As CEO of SkyCity Entertainment Group, Michael Ahearne is in the business of getting people into venues. So when COVID hit, and lockdowns closed their doors, he had to rethink the entire strategy. Here’s what he discovered.
For the past two years, much of the globe, and its residents, have existed in a state of suspended reality, waiting for life to return to normal, or at least, some version of post-COVID normal. Many businesses didn’t make it out the other side of the pandemic, having found the financial and logistical challenges too substantial to recover. However, others used the time to recalibrate and consolidate – turning it into an opportunity to, like a butterfly from its cocoon, emerge better than ever before. For SkyCity Entertainment Group, this was precisely what they did.
“COVID has been very disruptive to an organisation like ours, where we would typically in our venues have thousands and thousands of people visiting us, enjoying our precincts in the hospitality venues, whether it’s casinos or restaurants or bars,” CEO Michael Ahearne explains.
“With transactions having to move online during COVID and the transition of customers from bricks and mortar to online, we’ve seen our online gaming business grow significantly.”
“While we’ve had a challenging time over the past few years, we’re very confident about a really exciting future for our business.”
And now, with the world in recovery mode and lockdowns finally over, it’s only onwards and upwards for the business. “While we’ve had a challenging time over the past few years, we’re very confident about a really exciting future for our business,” Michael enthuses. “We’re looking forward to seeing the return of domestic customers and international guests as our sector recovers. We’re also seeing the borders change. So it’s now going to be much easier to come to New Zealand as an international tourist.”
Taking to the skies
Michael started his career as an accountant, working with a range of organisations, until securing a position with The Star Entertainment Group as Manager Business Analysis and Special Projects in 2000, where he then worked his way up to the COO Gaming over the next seven years, while also undertaking a Master of Business Administration at the University of Technology, Sydney. “It was really challenging, but useful as well in terms of broadening my thinking and knowledge to general management rather than just finance.”
After 10 years with The Star he relocated to Aristocrat, as COO ANZ, before moving to Ireland for three years to join Paddy Power Betfair. At that point, he received a call from SkyCity’s CEO. “I’ve always known SkyCity as a really good organisation, a great business here in Auckland. I really love the land-based gaming resort entertainment and tourism industry, because it’s a people-centric business, and that’s always appealed to me.”
Absolutely essential to a business as comprehensive as SkyCity is, of course, its reliance on high-quality and trusted partnerships. Within every section of the company and every stage of the supply chain, from the farmers growing the produce to the businesses supplying their goods to SkyCity, each one is as vital as the last. “Our ecosystem for food and beverage involves sourcing locally where we can – that’s great from an environmental perspective, but it’s also wonderful to be able to support our local businesses,” Michael explains. “It’s about our partners contributing to a really robust system. We need them to bring new ideas and new opportunities to us. I would say this has been a tough time for SkyCity, but that also means it’s been an incredibly tough time for our suppliers, which are largely small businesses. So we’re looking forward to seeing our business grow and flourish and that will be very helpful for them as well. We’re really looking forward to that.”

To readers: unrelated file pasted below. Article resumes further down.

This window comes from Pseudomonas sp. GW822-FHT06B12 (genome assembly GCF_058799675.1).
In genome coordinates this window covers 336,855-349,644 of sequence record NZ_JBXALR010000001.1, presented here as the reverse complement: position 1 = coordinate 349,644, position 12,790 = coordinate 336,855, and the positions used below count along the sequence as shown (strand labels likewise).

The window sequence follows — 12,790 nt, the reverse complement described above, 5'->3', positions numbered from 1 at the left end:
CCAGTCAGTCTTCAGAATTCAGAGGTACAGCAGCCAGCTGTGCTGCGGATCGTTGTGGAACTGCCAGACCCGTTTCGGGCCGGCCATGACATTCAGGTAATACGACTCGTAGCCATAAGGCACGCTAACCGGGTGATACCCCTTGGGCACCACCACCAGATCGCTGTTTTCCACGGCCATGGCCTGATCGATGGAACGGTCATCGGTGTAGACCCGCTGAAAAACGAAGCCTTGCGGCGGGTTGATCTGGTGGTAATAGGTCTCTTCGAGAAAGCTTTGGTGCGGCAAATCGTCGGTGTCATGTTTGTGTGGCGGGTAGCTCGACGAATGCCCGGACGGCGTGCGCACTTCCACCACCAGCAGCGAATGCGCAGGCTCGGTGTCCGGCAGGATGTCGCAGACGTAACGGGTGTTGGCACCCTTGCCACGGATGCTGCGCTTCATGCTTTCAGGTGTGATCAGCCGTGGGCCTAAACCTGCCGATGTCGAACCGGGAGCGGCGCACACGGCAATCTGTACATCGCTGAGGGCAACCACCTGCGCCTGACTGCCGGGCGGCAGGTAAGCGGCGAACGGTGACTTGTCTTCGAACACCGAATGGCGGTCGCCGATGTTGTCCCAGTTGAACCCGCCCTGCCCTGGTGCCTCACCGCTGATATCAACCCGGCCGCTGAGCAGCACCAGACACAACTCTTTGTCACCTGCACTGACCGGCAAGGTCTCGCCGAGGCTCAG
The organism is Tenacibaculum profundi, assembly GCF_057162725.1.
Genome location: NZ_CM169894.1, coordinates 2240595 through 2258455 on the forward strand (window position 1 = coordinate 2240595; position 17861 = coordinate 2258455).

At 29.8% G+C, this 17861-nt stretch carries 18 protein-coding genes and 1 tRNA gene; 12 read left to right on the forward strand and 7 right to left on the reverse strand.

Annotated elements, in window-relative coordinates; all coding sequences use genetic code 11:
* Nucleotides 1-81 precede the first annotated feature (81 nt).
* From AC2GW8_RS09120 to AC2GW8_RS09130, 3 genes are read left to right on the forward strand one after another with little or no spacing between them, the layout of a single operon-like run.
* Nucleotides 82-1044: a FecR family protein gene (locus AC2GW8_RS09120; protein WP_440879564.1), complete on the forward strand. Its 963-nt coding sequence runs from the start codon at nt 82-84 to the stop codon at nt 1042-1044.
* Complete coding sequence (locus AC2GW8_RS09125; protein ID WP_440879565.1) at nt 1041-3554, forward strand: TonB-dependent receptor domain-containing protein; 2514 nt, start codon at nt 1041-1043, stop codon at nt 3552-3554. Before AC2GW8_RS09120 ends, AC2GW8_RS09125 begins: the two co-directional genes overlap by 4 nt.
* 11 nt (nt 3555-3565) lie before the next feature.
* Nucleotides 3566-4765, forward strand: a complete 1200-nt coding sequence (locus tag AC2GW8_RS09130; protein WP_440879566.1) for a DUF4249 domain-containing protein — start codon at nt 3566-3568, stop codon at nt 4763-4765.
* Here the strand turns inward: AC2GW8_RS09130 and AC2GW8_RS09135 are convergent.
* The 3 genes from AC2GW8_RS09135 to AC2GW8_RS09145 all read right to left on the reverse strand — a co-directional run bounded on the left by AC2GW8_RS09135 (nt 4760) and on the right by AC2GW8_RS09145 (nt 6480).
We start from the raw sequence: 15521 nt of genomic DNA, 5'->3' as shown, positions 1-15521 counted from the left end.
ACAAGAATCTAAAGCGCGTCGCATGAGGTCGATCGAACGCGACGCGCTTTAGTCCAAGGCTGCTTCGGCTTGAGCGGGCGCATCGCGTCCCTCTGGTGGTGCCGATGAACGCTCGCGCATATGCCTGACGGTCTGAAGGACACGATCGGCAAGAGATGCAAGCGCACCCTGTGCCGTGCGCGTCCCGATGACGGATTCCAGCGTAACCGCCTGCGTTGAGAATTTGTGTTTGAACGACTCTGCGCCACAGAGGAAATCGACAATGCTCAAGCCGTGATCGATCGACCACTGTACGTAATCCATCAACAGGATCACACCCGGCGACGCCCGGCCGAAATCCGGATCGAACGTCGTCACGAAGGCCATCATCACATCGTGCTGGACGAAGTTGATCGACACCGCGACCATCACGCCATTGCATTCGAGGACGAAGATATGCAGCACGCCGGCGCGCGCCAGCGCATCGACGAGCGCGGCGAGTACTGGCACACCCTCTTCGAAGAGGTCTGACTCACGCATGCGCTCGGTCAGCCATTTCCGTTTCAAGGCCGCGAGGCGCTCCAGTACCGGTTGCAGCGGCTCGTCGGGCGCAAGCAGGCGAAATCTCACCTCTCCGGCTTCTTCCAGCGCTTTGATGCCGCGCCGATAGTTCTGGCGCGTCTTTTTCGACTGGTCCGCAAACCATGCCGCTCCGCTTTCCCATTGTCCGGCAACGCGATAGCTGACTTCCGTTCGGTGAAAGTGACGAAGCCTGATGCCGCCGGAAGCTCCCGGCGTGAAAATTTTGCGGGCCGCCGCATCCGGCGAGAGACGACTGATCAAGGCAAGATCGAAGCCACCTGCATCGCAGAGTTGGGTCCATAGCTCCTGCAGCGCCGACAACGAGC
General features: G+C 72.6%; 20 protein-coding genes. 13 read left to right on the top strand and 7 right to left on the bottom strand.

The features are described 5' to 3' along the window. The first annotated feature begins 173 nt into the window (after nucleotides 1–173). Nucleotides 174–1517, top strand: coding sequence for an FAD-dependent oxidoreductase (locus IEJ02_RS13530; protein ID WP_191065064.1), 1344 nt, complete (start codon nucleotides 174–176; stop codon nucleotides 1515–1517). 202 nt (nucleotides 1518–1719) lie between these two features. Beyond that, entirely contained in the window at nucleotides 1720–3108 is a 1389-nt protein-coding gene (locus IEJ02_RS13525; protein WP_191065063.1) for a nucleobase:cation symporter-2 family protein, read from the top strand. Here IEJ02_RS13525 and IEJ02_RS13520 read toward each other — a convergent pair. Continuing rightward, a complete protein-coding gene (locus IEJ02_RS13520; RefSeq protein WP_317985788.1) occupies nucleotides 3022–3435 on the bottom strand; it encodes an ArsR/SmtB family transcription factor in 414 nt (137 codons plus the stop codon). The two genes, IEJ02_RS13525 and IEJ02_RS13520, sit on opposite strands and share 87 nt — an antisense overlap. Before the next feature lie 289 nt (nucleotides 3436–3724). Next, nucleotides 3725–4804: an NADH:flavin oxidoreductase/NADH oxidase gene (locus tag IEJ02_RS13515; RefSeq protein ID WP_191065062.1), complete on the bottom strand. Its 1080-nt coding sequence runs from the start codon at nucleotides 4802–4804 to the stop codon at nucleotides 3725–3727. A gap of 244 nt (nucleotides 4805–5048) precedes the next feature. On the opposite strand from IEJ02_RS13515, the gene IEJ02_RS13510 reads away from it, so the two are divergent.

A brighter future ahead
One of the most significant drawcards for visitors in the future will be the opening of the New Zealand International Convention Centre (currently under construction in Auckland), where a major fire broke out several years ago. “We’re expecting to open in 2025, and that will be a really exciting attraction that will bring international tourism that New Zealand hasn’t been able to have before.” But even for the existing facilities – 18 restaurants, 15 bars, three hotels and four casinos across four locations (Auckland, Adelaide, Hamilton and Queenstown) – there’s an ongoing focus to innovate, improve and evolve. “We’re constantly refreshing our product,” Michael says. “We’re always looking at our restaurants and bars and assessing whether it’s time for an upgrade. We’ve had great success in Adelaide – our building management systems there use new technologies where an app allows us to optimise utility usage and water use. The installation of electric car charging stations in our car parks is also on our agenda.”
Taking advantage of technological advancements such as these have already proved instrumental to not only setting SkyCity apart from its competitors, but also streamlining systems and expanding their offerings. “We are seeing increasing technology entering the customer journey,” Michael says. “For example, I’d expect to see more automation technology and robotics coming into the food and beverage sector and our restaurants soon. From a gaming point of view, we introduced facial recognition technology into our land-based casinos in 2019 and have continued to invest in and enhance that technology since then to improve our host responsibility processes and practices, even in areas such as table games, where you can digitise goals and experiences.”
And what does that mean for the company? From here, the sky is literally the limit in terms of what they can achieve.